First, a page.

Unexplained orofacial pain - is an early diagnosis possible?

V R Aggarwal, J McBeth, J M Zakrzewska, G J Macfarlane
British Dental Journal 2008 August 9, 205 (3): E6; discussion 140-1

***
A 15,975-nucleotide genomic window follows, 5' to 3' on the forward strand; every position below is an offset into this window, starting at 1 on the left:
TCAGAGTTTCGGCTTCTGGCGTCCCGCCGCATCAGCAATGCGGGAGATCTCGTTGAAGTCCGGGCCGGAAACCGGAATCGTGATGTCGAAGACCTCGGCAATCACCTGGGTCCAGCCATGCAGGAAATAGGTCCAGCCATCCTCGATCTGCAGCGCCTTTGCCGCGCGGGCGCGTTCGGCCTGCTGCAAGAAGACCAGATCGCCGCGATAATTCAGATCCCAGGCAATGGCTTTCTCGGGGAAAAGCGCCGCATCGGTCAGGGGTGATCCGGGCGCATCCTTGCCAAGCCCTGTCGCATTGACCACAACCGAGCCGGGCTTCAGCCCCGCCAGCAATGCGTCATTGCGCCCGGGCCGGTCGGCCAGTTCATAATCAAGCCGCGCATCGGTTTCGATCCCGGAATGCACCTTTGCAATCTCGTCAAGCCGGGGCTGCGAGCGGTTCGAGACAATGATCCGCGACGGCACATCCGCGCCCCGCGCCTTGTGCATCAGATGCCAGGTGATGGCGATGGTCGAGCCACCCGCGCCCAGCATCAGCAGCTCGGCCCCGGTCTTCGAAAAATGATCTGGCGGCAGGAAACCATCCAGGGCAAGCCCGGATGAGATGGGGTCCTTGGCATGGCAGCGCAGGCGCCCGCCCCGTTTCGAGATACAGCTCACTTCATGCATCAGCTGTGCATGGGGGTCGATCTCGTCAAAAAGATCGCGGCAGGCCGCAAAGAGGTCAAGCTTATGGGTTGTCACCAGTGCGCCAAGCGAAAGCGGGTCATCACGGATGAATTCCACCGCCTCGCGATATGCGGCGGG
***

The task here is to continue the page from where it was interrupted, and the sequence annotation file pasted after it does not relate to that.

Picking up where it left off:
Aim To identify distinct characteristics of unexplained orofacial pain that could be used by dental practitioners in making an early diagnosis.Methods Subjects reporting orofacial pain in a postal questionnaire-based cross-sectional survey were invited for clinical examination. The interviewer was blinded to the questionnaire responses of the subjects. A diagnosis was made following the examination and subjects were assigned into two groups: unexplained pain and dental pain. The questionnaire responses of subjects who had consulted a healthcare professional within these two groups were then compared with particular attention to demographics, orofacial pain characteristics, consultation behaviour and relationship with other unexplained syndromes.Results Subjects who had consulted for their pain and were assigned to the unexplained orofacial pain group were significantly (p <0.05) more likely to report the following characteristics: pain descriptors (nagging, aching, tingling), pain pattern (worse with stress), site (poorly localised), duration (persistent/chronic), high disability, multiple consultations and co-morbidities (teeth grinding, reporting of other unexplained syndromes).Conclusion This study has shown that unexplained orofacial pain has distinct characteristics that differentiate it from other common dental conditions. This provides a good evidence base which can reduce uncertainty among dental practitioners, allowing them to make an early diagnosis.

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